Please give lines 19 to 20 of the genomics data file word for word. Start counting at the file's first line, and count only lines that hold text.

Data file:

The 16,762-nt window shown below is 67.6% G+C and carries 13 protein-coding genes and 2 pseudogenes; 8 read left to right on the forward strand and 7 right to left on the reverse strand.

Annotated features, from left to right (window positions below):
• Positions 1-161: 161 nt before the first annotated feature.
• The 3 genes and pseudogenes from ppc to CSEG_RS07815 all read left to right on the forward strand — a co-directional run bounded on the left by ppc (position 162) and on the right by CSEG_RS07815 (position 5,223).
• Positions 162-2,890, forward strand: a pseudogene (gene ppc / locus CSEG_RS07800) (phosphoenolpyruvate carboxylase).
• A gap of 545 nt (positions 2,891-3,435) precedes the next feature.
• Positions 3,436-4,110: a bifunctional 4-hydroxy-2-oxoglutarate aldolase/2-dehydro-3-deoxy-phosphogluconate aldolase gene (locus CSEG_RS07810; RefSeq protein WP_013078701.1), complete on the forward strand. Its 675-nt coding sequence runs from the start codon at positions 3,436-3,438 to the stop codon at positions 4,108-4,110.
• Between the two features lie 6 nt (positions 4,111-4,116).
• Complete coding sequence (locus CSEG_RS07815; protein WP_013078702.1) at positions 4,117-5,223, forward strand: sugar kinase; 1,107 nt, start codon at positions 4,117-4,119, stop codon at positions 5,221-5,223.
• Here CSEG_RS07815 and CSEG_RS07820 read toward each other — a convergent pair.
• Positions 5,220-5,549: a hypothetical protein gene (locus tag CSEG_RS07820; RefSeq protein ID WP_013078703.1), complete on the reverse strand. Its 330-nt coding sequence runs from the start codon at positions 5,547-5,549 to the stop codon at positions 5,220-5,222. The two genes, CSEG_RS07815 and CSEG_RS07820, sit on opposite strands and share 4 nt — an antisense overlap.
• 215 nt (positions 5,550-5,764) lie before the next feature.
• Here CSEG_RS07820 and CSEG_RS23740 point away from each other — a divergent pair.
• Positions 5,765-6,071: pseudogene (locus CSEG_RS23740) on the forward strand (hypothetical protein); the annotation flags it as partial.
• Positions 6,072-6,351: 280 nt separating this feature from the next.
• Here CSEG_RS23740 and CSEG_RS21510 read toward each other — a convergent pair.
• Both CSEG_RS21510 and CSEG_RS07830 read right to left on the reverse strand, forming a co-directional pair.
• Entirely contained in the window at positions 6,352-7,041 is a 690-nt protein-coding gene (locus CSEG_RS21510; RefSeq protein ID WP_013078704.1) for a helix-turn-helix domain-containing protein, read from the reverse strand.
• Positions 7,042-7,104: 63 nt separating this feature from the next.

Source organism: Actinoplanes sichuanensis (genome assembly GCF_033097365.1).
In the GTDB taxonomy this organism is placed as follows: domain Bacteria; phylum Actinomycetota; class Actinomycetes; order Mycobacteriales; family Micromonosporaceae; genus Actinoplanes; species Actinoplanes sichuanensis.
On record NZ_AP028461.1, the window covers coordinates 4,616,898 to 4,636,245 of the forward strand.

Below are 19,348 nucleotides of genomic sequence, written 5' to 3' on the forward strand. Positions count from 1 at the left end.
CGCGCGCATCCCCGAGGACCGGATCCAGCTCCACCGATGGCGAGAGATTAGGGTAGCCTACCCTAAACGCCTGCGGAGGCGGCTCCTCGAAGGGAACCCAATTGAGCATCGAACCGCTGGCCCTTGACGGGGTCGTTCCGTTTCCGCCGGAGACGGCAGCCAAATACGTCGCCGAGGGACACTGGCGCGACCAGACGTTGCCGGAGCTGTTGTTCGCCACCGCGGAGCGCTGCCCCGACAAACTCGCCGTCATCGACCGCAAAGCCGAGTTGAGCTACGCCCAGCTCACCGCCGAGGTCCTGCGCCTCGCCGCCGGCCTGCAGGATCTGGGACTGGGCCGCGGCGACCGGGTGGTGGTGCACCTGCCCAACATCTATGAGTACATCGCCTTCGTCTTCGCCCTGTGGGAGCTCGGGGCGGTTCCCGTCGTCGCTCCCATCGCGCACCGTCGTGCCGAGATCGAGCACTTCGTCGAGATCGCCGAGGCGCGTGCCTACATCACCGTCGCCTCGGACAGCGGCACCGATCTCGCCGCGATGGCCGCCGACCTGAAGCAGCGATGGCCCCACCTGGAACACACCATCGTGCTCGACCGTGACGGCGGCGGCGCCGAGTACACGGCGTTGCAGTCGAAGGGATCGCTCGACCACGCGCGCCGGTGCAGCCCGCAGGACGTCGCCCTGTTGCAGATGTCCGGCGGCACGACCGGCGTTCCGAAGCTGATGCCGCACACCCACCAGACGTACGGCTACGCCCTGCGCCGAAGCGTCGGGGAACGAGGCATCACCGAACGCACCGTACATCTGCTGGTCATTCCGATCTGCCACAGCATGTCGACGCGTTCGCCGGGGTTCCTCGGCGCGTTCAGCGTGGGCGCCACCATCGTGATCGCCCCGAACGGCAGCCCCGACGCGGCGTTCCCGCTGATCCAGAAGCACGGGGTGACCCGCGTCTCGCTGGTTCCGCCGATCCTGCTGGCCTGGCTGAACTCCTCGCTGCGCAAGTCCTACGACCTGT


• Positions 7,042-7,104: 63 nt separating this feature from the next.

Source organism: Actinoplanes sichuanensis (genome assembly GCF_033097365.1).